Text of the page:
Published: Tue, November 21, 2017
Global | By Shelia Dennis

US, Afghan aircraft target Taliban's poppy facilities

US, Afghan aircraft target Taliban's poppy facilities

The Taliban prohibited poppy cultivation when they governed the country in the late 1990s, but have since come to rely on it as they wage an increasingly potent insurgency against the government and its foreign backers.

While last night's strikes targeted locations in Helmand where poppy is processed into illegal opiate drugs such as heroin, Gen. John Nicholson, commander, USFOR-A, said the strikes are just the beginning, and it represents the us and global will to defeat terror and the criminals who support terrorists. We hit their storage facilities where they keep their final product, where they stockpile their money and their command and control.

Gen. Nicholson said the global value of poppy cultivated in Afghanistan is in billions of dollars, and the Taliban earner up to $200 million from it on annual basis. United States troops have always been accused of causing unnecessary collateral damage and civilian deaths.

Image U.S. Army General John Nicholson Commander of Resolute Support forces and U.S. forces in Afghanistan speaks during a news conference in Kabul Afghanistan
U.S. Army General John Nicholson in Kabul. Mohammad Ismail Reuters

Thirteen drug-trafficking organizations control the opium trade in Afghanistan - seven of which are in Helmand.

Afghan Chief of Army Staff General Sharif Yaftali welcomed the move against the Taliban, which he called "a criminal group" benefiting from the narcotics business.

Critics have long blamed the booming Afghan narcotics industry for being a major cause of prolonged hostilities and deteriorating security conditions in the country.

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Opium production in Afghanistan has reached a record high of 810,000 acres this year - up 87 percent from last year, the Afghan Ministry of Counter-Narcotics and the U.N. Office on Drugs and Crime reported last week.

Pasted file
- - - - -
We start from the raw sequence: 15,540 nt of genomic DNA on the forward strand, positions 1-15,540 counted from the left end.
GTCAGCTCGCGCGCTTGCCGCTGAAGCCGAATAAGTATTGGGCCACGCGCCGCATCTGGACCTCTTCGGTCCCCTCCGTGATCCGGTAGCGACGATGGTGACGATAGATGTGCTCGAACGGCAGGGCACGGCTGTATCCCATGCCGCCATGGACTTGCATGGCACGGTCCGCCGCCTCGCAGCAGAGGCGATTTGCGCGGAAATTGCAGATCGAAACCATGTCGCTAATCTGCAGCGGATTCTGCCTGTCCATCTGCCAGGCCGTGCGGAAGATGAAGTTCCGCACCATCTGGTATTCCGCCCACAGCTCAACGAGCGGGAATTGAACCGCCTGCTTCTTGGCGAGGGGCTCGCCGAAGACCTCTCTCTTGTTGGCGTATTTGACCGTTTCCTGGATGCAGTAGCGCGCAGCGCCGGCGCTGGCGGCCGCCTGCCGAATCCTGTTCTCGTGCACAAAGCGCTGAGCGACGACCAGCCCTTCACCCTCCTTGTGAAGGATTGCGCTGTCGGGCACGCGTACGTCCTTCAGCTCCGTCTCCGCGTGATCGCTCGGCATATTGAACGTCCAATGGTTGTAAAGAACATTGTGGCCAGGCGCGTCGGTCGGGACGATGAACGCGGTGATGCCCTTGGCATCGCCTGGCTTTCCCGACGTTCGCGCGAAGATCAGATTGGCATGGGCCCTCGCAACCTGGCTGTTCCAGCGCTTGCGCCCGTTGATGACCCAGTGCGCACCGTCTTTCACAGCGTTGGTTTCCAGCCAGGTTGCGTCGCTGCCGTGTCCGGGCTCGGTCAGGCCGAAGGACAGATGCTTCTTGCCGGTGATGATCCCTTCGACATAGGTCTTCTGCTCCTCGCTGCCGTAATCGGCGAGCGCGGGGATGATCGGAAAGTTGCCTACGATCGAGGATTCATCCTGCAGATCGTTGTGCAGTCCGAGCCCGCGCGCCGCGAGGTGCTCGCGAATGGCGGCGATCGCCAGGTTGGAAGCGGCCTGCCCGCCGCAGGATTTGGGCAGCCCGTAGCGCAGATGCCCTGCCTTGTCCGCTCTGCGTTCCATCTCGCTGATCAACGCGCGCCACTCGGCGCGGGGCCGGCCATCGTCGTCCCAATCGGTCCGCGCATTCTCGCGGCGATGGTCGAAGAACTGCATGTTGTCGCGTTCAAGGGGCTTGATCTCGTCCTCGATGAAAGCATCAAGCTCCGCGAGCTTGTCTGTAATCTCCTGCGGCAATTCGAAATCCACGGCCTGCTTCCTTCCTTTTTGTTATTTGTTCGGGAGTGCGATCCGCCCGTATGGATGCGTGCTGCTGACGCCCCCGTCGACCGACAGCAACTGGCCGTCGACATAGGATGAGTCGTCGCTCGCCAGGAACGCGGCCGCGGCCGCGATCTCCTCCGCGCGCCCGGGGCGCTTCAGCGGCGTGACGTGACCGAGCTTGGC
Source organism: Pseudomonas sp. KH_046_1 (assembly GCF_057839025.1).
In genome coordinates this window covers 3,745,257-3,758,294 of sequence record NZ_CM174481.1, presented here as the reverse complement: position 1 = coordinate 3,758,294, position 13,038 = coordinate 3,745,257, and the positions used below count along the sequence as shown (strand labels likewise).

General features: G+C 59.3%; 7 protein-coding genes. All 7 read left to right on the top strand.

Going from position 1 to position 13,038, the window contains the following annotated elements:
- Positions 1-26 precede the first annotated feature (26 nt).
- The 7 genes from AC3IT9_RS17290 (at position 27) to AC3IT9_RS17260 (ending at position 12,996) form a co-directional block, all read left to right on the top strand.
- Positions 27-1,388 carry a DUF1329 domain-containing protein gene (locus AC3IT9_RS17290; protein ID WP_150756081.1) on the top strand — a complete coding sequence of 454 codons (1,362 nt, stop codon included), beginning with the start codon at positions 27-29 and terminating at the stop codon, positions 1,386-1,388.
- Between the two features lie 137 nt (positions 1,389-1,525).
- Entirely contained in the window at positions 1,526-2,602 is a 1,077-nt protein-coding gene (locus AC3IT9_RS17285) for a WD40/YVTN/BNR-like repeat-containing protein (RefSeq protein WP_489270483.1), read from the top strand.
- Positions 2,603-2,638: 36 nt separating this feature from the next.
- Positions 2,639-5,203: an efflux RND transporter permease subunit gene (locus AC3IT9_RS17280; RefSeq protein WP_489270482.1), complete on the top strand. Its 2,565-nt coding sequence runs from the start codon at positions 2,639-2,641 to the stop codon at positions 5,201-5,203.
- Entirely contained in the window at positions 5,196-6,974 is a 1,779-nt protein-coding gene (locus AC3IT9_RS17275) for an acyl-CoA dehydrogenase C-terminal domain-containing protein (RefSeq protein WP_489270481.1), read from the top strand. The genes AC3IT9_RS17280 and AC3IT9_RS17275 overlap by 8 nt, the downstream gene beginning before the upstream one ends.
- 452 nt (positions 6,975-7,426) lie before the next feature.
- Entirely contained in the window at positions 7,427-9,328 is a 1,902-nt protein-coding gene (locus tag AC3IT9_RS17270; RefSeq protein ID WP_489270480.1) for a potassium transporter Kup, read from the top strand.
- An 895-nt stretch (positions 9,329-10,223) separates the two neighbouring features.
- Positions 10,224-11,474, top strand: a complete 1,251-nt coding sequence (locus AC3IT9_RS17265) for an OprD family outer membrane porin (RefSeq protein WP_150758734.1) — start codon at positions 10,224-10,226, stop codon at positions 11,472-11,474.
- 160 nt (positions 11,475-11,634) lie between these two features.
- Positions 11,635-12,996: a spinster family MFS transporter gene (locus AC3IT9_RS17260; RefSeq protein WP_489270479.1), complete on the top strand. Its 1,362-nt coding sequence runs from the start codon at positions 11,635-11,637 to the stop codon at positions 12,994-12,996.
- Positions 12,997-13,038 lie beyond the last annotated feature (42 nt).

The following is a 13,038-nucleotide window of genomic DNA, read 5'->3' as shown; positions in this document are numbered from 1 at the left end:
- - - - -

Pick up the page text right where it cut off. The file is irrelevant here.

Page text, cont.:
"The new authorities" granted by Mr. Trump in August "allow me to go after revenue streams of the enemy", General Nicholson said.

"This is going to be steady pressure that's going to stay up and we are not going to let up", he said.

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Nicholson said the attacks were part of US President Donald Trump's new policy towards Afghanistan as he boosts troop numbers.

The U.S. forces in Afghanistan (USFOR-A) have launched joint operations with the Afghan forces against the militants' poppy processing facilities in the country, the Kabul government announced on Monday, APA reports quoting Anadolu Agency.

A USA defense official told CNN that USA aircraft had since launched additional strikes against Taliban-linked opium facilities in addition to the 10 Nicholson announced. The security forces are fearless and have sacrificed much, he said, adding that their capacity is growing and they are doing well in the battlefield. This illustrates a shift in operations as USFOR-A attacks insurgent network economic lines in previously un-targeted safe havens in the South and Southwest.

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"We have had numerous high-level engagements between the United States and Pakistan so that we can get Pakistan to work with us in eliminating these safe havens of the enemy".

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